‘Analytics’ Wins: A Look at Historical Trends from Fourth Tries | NFL News, Rankings & Stats
the 2021 NFL Season was not like the others. As fans and league watchers, we experience a lot of things we’re not used to, including (but not limited to) Patrick Mahomes struggling for a long game streak, the Tennessee Titans playing a number record number of NFL players (and still leads the AFC South) and the addition of the league’s 17th game (with seventh place in the playoffs a year ago).
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Another thing that changed: TTeams are making fourth downs more often – so often that people are starting to notice and get angry. The Los Angeles Chargers have been the most prominent of those teams, and on Thursday night they missed three critical fourth downs on Kansas City Chiefs territory in an important division game. This led many people to question the decision not to “take the points” in a game they ultimately lost in overtime. Some of those critics were high profile, including failed Cleveland general manager Mike Lombardi:
A near playoff game and you decide to deny points because something called analysis says it’s smart. You deserved to lose last night – further proof that every game is different and every situation stands on its own. No painting or a kid in a basement playing Madden can help.
— Michael Lombardi (@mlombardiNFL) December 17, 2021
These screeds are misguided for several reasons, the most obvious of which is:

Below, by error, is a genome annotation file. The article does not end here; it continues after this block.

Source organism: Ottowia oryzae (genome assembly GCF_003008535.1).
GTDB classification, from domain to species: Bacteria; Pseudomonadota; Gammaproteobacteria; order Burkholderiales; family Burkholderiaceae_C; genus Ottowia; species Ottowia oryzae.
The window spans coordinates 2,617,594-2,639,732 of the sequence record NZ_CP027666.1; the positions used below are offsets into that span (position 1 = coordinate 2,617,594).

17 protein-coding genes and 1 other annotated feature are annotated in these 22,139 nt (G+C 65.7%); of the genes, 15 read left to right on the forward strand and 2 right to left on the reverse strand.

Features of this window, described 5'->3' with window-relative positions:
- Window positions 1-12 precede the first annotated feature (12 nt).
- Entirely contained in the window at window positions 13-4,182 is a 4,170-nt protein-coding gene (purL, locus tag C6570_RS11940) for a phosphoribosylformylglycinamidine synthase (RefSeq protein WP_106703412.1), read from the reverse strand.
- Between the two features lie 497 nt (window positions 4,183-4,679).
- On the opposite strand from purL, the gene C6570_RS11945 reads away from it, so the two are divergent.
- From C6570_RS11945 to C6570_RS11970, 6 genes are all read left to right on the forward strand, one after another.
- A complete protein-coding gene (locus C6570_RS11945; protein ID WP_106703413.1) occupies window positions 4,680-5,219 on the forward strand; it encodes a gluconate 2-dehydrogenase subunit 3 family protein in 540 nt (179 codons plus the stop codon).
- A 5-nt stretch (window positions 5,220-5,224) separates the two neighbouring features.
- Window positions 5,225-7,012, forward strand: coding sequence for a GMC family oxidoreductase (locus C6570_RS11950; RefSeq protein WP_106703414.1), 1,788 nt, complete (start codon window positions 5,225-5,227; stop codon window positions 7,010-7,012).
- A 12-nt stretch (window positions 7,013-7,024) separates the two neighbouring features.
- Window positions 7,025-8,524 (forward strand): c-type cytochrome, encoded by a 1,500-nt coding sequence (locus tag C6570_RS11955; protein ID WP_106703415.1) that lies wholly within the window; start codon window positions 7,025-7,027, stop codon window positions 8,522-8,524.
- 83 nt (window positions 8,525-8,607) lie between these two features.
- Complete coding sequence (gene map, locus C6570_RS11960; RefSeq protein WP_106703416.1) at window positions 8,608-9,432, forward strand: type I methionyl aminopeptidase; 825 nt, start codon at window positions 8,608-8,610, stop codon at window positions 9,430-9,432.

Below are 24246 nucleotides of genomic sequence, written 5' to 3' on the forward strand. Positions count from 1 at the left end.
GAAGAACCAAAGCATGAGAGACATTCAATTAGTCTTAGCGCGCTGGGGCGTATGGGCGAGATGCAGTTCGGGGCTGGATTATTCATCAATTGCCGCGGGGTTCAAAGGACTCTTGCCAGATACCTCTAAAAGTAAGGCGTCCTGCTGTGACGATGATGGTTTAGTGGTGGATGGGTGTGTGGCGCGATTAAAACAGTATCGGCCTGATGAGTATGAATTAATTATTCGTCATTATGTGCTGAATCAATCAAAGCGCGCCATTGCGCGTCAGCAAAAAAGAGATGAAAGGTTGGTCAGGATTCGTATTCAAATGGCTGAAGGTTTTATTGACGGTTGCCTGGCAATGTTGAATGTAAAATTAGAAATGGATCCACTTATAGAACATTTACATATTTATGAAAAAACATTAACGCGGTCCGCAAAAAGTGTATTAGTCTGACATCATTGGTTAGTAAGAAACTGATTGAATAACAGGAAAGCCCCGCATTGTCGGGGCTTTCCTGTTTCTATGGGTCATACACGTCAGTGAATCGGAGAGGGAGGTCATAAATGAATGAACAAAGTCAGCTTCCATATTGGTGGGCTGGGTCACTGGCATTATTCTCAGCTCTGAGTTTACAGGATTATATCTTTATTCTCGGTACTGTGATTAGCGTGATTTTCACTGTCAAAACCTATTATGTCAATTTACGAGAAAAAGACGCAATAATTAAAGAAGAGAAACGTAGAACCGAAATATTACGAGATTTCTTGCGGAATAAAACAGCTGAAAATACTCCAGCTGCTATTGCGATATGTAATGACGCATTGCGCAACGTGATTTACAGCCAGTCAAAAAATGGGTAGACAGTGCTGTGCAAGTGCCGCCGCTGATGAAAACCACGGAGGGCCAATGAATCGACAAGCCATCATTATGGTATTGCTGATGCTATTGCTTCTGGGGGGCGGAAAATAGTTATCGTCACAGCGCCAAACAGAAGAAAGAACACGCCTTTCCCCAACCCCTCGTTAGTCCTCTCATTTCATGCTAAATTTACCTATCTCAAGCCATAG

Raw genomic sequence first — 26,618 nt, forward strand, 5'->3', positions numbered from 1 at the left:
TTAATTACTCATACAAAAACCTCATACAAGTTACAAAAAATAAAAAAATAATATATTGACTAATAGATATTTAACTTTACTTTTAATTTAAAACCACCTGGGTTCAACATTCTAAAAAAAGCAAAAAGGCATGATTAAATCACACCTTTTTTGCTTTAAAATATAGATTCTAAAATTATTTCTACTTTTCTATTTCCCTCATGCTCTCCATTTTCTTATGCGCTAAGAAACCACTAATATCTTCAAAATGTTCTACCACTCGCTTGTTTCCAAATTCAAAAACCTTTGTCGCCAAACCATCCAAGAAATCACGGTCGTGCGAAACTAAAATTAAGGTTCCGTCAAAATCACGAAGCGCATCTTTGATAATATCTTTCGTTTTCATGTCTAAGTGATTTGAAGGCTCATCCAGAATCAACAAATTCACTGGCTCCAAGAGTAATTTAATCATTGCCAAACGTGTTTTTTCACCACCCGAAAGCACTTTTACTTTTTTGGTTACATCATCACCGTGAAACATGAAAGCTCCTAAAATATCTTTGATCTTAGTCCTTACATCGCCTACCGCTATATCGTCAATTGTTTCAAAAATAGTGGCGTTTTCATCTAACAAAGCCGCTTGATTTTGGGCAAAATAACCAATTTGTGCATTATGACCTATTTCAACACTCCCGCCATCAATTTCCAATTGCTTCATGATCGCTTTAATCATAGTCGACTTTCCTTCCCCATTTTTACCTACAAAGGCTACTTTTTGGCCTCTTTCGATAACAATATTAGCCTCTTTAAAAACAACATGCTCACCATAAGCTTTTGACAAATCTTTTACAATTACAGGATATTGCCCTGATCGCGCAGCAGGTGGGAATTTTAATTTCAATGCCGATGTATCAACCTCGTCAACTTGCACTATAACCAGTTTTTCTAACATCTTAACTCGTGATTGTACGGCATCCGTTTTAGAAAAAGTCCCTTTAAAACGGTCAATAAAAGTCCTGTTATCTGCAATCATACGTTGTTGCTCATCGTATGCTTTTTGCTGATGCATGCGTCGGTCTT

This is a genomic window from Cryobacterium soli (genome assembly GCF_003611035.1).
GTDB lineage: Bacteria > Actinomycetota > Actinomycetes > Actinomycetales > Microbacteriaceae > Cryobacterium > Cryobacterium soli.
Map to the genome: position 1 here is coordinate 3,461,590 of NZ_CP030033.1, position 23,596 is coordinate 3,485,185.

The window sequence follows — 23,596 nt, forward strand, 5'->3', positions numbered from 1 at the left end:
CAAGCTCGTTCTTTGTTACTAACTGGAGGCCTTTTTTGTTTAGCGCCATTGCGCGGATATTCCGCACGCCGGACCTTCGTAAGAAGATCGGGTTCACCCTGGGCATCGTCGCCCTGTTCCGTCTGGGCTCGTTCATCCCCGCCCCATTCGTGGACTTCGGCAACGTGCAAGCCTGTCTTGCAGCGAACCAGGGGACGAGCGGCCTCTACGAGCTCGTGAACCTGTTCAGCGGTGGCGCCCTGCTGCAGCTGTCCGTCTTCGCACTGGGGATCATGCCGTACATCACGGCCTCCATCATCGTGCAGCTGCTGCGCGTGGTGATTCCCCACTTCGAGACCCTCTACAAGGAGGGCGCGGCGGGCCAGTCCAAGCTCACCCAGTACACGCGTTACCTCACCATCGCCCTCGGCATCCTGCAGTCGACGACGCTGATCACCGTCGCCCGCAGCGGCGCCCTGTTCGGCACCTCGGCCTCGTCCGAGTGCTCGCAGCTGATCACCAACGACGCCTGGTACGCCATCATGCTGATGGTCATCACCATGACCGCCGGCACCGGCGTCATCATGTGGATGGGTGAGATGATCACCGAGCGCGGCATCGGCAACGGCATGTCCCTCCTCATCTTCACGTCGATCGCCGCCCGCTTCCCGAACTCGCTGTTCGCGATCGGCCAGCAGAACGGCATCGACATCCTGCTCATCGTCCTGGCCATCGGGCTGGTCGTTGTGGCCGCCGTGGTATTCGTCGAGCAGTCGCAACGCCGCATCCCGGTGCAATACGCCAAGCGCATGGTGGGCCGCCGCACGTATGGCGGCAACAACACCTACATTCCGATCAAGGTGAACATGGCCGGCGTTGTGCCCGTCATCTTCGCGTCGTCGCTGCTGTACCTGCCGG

1) For a person to forfeit the opportunity for a kicker (Chargers, mind you) to throw a field goal is to deny the three-point opportunity.
For another person, attempting a field goal is tantamount to denying a opportunity for Justin Herbert to score seven points with a touchdown. It is why it’s important to know how each side of the decision affects a team’s chances of winning.
2) Every game is different, and so is every situation, that’s why every win probability model worth anything takes into consideration down, distance, yards to go, time left in clock, score , the number of timeouts, etc. including Ben Baldwin’s fourth bot, ESPN’s Win Probability Model, Deck Prism live odds (which power sportsbooks like Pinnacle) and PFF’s probability of win models, which are used on NBC’s Sunday Night Football as well as other shows, also include strengths at the team level. So the idea that these models don’t take into account the difference between Lamar Jackson and Tyler Huntley, for example, is wrong. To insinuate anything different is to act in bad faith.
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3) Lombardi, a disciple of Bill Belichick, said nothing when his mentor chose to throw a field goal while leading by 13 against the Colts on Saturday, a game in which New England ended up losing because they was never within three points of Indianapolis (but would have eventually led at some point with a converted fourth down in said situation).
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